The Seattle Post-Intelligencer pulled out the numbers and said that of 330 metros analyzed, Seattle ranked 35th in the country, although "The report put the average house price at $366,500 in the Seattle area, down 1.6 percent from the previous quarter. Wenatchee and Longview were third and fourth on the overvalued list, with Bend, Ore., Bellingham and the Portland area (including Vancouver) seventh, eighth and ninth. Others in the top 26 were Mount Vernon (18th), Spokane (20th), Yakima (23rd) and Olympia (24th), in Washington, and Eugene (12th), Salem (16th), Corvalis (25th) and Medford (26th), in Oregon. The Tacoma area was 31st."

The Fischer transition

Bryan Fischer, the executive director of the Idaho Values Alliance, will be moving this month from Boise to Tupelo, Mississippi, there to take over a radio talk show (this being a major source of employment in this country for conservative - not other - activists). Just what impact this may have on social conservative activism in Idaho is turning into a considerable subject of discussion.

Fischer's own comment on that: "My departure will create, at least for a time, a bit of void on the pro-family front in Idaho. Since 2005, the IVA has been able to be a voice for our shared values in public, in the media and at the statehouse, and we have played what I believe has been a necessary role in promoting and defending the sacred values of religious liberty and the sanctity of life and the family. But I am also convinced that God cares too much about Idaho and Idaho families to leave this void unfilled for long, and I am sure that a new and effective pro-family voice will arise to carry on the work."

Fischer has been in Idaho since 1980, and a highly visible figure for more than a decade; it's that visibility which is key here. As the Idaho Statesman's Kevin Richert remarked, "Fischer was the type of person with an opinion about anything, and a penchant for getting ink and airtime." And he got ink and airtime: He turned into the go-to guy whenever media reporters wanted a comment on something that might relate to social conservative issues.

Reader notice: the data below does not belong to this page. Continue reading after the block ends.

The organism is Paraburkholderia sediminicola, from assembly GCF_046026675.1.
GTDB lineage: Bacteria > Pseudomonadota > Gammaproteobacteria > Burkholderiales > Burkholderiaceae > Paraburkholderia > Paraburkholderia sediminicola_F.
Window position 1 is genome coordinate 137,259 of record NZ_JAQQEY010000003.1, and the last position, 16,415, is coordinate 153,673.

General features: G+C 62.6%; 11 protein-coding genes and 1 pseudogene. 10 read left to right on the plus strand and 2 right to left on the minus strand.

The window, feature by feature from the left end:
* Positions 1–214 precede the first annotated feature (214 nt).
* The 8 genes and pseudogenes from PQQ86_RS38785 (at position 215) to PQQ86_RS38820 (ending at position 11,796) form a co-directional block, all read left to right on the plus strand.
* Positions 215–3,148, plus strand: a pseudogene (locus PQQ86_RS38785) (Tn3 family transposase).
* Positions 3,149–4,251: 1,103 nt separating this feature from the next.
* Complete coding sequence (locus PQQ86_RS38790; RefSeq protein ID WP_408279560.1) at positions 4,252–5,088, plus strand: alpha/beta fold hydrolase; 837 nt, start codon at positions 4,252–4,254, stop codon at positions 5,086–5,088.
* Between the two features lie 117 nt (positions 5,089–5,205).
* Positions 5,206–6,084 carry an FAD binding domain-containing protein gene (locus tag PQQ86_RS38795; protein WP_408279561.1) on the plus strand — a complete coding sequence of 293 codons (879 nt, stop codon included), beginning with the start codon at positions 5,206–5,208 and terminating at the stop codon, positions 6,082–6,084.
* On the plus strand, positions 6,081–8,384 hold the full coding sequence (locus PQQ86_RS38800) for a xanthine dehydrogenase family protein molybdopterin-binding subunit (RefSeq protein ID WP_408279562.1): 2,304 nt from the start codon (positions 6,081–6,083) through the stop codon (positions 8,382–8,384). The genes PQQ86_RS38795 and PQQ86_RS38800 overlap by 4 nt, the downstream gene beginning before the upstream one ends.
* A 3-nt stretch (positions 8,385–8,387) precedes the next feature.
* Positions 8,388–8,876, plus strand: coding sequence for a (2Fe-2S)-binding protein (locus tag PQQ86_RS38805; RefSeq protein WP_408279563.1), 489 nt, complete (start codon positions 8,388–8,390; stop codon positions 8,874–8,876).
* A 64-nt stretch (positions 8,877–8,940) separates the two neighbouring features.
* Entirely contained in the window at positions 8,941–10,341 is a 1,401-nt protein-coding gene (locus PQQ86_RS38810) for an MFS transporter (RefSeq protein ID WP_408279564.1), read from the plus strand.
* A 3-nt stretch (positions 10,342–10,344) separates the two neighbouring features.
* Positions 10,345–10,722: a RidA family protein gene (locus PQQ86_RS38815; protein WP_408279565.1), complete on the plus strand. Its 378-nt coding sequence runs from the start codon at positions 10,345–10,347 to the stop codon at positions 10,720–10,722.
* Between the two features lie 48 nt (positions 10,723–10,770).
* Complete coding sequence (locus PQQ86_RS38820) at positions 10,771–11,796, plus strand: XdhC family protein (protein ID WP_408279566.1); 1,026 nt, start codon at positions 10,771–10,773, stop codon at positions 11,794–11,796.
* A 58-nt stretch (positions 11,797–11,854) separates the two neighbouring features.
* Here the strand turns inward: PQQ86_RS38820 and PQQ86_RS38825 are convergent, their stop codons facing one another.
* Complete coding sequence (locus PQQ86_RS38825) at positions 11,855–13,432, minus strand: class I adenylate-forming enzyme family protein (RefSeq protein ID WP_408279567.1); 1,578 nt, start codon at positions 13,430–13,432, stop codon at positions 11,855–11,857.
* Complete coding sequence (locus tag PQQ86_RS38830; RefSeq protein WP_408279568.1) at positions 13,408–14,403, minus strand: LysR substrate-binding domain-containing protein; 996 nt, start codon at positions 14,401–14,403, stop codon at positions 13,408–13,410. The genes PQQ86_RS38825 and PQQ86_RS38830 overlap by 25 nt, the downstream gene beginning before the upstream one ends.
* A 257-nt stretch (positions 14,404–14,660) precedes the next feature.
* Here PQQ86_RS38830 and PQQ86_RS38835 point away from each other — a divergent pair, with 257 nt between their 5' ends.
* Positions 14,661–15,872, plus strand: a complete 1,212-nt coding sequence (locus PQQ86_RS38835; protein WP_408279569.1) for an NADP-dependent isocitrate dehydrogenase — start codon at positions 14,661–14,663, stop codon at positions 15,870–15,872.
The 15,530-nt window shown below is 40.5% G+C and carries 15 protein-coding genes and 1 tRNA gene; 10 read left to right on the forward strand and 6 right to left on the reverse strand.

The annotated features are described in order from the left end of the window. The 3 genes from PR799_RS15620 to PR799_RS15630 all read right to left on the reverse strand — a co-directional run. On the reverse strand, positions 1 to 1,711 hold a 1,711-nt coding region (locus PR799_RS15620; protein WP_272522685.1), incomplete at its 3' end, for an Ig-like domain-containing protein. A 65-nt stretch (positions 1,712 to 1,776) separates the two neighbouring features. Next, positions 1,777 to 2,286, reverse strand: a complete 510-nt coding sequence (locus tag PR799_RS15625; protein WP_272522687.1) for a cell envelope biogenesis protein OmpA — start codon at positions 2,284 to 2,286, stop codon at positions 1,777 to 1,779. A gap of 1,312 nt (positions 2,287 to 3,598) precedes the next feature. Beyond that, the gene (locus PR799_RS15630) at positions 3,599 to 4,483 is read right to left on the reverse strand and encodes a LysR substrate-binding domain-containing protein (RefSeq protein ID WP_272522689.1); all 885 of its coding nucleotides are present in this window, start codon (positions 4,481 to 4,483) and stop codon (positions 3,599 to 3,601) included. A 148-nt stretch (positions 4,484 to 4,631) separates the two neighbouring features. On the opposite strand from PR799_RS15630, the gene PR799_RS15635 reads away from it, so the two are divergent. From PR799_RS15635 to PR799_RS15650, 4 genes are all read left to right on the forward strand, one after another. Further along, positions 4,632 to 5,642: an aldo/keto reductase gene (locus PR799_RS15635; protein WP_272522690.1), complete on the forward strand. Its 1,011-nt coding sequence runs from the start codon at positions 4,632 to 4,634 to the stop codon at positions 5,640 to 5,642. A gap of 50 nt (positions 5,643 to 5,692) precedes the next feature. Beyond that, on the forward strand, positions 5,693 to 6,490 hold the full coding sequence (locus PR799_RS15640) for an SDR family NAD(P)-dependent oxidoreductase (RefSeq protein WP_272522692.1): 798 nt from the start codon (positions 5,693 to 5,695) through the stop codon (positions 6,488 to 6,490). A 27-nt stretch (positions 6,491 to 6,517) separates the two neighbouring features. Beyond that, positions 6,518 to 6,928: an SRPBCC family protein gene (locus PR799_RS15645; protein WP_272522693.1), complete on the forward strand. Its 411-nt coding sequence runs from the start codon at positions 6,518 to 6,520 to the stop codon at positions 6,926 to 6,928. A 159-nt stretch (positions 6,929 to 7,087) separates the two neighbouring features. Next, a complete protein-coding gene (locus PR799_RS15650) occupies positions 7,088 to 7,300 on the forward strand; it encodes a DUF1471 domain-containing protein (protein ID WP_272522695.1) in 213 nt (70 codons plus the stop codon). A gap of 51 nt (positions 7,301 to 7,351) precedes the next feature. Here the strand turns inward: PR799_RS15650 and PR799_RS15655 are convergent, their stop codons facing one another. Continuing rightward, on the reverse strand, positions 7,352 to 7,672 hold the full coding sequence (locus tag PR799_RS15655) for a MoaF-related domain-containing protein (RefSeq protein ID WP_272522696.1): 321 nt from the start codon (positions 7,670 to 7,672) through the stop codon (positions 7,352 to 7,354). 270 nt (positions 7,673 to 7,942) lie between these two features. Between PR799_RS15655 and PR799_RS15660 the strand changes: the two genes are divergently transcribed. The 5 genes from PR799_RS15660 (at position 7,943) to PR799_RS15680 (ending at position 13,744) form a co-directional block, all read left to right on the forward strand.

Who exactly he was a spokesman for, though, is a more complex question. He has had allies and supporters, certainly, but news reports would often seem to suggest that he spoke for a monolithic social conservatism, which isn't close to true. Within that community, attitudes are grayscale: Strong backers on out to others who, while sharing varying numbers of Fischer's views, had little use for him.

The socially conservative community in Idaho is large, large enough to (for example) elect a Bill Sali and Helen Chenoweth to Congress (it was instrumental in both). Depending on how you define it, this is a group running somewhere in the hundreds of thousands. The reach is the IVA is a good deal smaller than that; Fischer refers in his goodbye piece to "Hundreds of you [who] have signed up to receive daily Scripture readings and prayers," which seems to indicate a modest direct reach, maybe not a lot more than a fair-sized church. He seems also to have a fine e-mail network, but his overall reach may have as much to do with media exposure over the years as anything else.

There's another indicator in his statement that "I am sure that a new and effective pro-family voice will arise to carry on the work" - suggesting the lack of a succession plan or solid network within the IVA, an indication that it may fold when he departs.

But he's probably right that a new voice will appear. Reporters will find someone who will speak on social conservative matters, and activists will want to carry on much of the activism Fischer has; the environment isn't changing. As yet, so far as we can see.